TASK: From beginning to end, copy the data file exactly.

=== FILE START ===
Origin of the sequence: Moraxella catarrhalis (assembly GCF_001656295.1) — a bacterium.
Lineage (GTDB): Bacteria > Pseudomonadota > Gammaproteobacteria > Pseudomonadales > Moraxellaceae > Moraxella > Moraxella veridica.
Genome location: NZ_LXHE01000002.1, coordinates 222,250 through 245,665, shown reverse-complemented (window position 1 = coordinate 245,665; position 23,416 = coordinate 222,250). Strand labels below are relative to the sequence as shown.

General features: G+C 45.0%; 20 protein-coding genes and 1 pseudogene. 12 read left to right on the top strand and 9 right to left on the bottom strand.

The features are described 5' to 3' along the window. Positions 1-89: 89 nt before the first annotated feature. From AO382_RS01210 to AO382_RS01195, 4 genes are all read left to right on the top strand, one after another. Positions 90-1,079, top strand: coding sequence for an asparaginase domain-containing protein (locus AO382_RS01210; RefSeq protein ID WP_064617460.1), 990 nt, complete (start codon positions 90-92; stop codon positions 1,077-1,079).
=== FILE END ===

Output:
Origin of the sequence: Moraxella catarrhalis (assembly GCF_001656295.1) — a bacterium.
Lineage (GTDB): Bacteria > Pseudomonadota > Gammaproteobacteria > Pseudomonadales > Moraxellaceae > Moraxella > Moraxella veridica.
Genome location: NZ_LXHE01000002.1, coordinates 222,250 through 245,665, shown reverse-complemented (window position 1 = coordinate 245,665; position 23,416 = coordinate 222,250). Strand labels below are relative to the sequence as shown.

General features: G+C 45.0%; 20 protein-coding genes and 1 pseudogene. 12 read left to right on the top strand and 9 right to left on the bottom strand.

The features are described 5' to 3' along the window. Positions 1-89: 89 nt before the first annotated feature. From AO382_RS01210 to AO382_RS01195, 4 genes are all read left to right on the top strand, one after another. Positions 90-1,079, top strand: coding sequence for an asparaginase domain-containing protein (locus AO382_RS01210; RefSeq protein ID WP_064617460.1), 990 nt, complete (start codon positions 90-92; stop codon positions 1,077-1,079).